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UCSC professor and author Bettina Aptheker recalls the Frameline International LGBT film festival, which showed in San Francisco this summer.
By Bettina Aptheker
WE FIND ourselves in Sweden. A gay couple is on the waiting list to adopt a baby. They have been approved as parents. They receive a letter. A boy, age 1.5, is arriving. The men are ecstatic, although one of them is still a bit apprehensive about this whole adoption idea. They outfit a nursery. The "baby" arrives on a Friday afternoon. He is 15, a troubled teen released from a reformatory, and to say that he is homophobic is to put it mildly. The men assume there has been a mistake, and intend to fix it come Monday morning. The mistake, however, turns out to have been a typographical error in the letter awarding adoption. So begins Patrik, Age 1.5, a 2008 release from Sweden, directed by Ella Lemhagen. We saw it at the Castro in San Francisco in late June at the 33rd annual Frameline International LGBT Film Festival. It was a terrific film, poignant and hilarious. We hope you get to see it in Santa Cruz.
Another film, Edie and Thea: A Very Long Engagement, was a documentary about a New York lesbian couple that had been together for 42 years when they decided to travel to Canada to get legally married. Thea had MS, and the film charts her deterioration as the disease progresses. As much as this was a story about death and dying it was also about life, love and commitment. Thea had passed away earlier in the year, but Edie was in the audience, and came forward with co-directors Greta Olafsdottir and Susan Muska to a standing ovation.
A local crowd favorite was an experimental film by San Franciscan Cary Cronenwett titled Maggots and Men. It was about the Kronstadt uprising of Soviet sailors in 1921 in a failed attempt to reclaim the socialist dream. It was filmed on a set built in friend's backyard, in black and white, brilliantly interspersed with archival footage. The actors were trans men, and the film drew a parallel between revolutions, one for socialism and one for the free expression of gender and sexuality. We found ourselves unexpectedly and profoundly moved, my heart filled with compassion for the vision of what might have been, and what we can still make.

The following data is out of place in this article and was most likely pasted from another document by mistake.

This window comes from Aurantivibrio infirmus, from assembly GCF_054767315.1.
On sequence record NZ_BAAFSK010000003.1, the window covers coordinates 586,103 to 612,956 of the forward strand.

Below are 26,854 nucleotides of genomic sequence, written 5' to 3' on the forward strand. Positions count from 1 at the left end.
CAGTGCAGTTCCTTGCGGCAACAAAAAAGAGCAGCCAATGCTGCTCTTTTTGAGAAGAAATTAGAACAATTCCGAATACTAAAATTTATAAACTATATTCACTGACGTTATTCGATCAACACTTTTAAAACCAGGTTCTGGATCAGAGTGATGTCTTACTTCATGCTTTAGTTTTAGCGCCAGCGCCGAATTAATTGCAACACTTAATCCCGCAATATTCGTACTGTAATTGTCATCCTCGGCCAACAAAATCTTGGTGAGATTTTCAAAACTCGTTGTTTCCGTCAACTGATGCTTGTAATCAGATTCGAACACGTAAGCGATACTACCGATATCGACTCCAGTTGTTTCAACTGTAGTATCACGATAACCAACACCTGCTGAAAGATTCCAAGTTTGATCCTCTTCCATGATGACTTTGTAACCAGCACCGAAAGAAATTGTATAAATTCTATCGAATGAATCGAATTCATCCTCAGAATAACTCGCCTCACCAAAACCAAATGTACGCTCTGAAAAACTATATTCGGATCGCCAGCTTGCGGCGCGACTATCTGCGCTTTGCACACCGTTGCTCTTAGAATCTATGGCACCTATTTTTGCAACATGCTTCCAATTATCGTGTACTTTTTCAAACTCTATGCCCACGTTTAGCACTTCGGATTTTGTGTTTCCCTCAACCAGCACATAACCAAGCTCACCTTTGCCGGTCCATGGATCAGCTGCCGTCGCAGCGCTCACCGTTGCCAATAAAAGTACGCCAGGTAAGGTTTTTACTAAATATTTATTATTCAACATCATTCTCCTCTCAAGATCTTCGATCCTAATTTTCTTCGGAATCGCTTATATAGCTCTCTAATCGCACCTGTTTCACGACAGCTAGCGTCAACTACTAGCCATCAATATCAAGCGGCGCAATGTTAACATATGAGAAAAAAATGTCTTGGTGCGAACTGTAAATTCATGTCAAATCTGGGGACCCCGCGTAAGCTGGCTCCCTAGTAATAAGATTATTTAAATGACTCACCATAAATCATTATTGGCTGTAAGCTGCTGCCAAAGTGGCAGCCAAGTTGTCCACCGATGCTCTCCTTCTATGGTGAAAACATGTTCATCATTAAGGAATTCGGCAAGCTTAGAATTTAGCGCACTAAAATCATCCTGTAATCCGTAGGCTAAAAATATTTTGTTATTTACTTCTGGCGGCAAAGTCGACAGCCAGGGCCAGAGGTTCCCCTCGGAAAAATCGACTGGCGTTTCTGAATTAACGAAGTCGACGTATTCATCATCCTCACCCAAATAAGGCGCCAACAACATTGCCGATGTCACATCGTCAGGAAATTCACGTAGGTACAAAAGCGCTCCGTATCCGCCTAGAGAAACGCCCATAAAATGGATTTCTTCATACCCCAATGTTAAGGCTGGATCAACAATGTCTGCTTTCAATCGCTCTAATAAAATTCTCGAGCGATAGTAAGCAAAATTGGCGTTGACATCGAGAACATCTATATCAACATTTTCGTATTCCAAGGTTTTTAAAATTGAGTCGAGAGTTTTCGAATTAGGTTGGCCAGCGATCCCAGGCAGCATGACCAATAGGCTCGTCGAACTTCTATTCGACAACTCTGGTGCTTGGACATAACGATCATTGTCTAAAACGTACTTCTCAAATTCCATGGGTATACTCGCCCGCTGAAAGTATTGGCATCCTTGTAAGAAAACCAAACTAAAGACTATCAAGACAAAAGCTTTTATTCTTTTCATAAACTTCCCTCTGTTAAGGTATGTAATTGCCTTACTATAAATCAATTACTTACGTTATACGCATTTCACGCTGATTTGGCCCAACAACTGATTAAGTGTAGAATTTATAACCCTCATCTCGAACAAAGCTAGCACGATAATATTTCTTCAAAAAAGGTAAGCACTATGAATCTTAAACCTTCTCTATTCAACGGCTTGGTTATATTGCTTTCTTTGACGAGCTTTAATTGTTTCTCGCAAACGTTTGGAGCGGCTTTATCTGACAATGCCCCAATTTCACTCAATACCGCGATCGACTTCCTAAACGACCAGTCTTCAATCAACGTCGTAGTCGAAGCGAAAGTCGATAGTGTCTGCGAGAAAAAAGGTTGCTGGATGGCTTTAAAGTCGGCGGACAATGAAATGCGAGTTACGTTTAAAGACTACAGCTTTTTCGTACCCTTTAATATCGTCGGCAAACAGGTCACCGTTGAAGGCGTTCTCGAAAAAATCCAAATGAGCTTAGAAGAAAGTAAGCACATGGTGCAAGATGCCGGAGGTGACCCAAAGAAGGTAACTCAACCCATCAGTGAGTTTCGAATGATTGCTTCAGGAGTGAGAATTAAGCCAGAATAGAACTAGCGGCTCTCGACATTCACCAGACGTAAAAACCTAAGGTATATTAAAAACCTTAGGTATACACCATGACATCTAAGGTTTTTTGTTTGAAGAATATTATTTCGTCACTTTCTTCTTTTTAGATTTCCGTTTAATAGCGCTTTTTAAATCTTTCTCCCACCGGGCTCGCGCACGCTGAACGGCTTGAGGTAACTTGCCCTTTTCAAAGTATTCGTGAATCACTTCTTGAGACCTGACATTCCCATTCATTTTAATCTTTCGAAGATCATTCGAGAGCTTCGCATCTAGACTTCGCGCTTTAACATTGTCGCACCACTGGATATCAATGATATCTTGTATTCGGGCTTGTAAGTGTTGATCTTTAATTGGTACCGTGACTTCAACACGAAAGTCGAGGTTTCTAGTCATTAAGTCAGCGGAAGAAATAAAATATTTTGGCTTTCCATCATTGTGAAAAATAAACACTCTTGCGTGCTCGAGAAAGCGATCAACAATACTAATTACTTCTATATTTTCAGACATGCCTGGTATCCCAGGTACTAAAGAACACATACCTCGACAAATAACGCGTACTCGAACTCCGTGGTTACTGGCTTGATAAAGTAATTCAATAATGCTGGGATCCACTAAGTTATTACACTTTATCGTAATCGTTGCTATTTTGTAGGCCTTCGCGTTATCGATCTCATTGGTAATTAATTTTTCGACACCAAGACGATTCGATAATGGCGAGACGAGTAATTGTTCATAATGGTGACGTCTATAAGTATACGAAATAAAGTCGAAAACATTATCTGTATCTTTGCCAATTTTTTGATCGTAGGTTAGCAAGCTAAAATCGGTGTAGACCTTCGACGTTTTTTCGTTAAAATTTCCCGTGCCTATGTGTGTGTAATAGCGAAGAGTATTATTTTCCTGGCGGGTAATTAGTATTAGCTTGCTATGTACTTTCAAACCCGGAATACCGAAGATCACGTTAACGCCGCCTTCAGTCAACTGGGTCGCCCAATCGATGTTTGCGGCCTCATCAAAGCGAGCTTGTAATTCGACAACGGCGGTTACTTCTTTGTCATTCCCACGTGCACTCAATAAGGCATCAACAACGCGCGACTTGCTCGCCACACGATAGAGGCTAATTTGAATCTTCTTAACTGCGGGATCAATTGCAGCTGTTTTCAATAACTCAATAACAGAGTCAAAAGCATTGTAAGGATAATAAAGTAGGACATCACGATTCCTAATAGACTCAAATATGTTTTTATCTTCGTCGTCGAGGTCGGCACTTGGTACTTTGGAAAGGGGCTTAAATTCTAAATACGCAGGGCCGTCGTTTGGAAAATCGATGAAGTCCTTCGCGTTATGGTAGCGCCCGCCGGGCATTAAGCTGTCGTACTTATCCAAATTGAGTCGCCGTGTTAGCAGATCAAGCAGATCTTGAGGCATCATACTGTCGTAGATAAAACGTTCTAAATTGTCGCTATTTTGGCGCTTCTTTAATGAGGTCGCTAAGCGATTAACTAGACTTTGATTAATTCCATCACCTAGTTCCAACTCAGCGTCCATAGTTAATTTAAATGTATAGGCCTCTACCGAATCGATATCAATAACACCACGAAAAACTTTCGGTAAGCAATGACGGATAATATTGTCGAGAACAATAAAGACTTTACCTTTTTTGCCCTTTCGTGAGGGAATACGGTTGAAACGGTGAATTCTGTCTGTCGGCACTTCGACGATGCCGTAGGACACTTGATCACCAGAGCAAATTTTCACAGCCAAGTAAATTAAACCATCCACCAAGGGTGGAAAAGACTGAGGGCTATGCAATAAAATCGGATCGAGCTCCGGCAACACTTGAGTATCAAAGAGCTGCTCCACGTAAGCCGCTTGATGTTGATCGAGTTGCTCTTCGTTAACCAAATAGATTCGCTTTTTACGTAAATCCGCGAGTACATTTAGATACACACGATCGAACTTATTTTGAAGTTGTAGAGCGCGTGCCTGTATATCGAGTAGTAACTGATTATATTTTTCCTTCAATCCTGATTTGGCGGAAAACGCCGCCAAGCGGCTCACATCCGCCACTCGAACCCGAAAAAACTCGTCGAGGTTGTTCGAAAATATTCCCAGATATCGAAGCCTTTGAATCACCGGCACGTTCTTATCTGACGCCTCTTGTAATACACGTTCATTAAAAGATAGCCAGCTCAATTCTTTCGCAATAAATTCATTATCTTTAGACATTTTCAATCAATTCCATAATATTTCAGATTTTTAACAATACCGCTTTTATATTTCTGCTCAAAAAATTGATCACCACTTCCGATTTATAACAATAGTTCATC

Especially powerful were a series of short documentary films from Malaysia, Cuba, Sarajevo and Taiwan, each depicting the struggle for basic civil rights. We saw 25 films between June 18th and 27th. In addition to those already described, films came from Argentina, France, Israel, South Africa, Spain, the Czech Republic, Germany and Australia, among others. Films from the Latina/o, African American and Asian American community blended cultures and themes of racism and homophobia with the quest for gender and queer liberation.
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Being in the audience at the Castro was as powerful as watching the films. Discussions with directors, producers and/or actors were an added dimension creating a powerful sense of community. As Pride Sunday neared, the streets in and around the Castro overflowed with thousands of people in vibrant costumes and colors. It was an awesome experience for someone like me, raised in the dense homophobia of the 1950s.
Whatever your own gender and/or sexual bent, I urge you to check out Frameline, support its efforts and enjoy the festival next year: www.frameline.org.
Bettina Aptheker is a professor of feminist studies at UCSC and author of 'Intimate Politics: How I Grew Up Red, Fought for Free Speech and Became a Feminist Rebel.'
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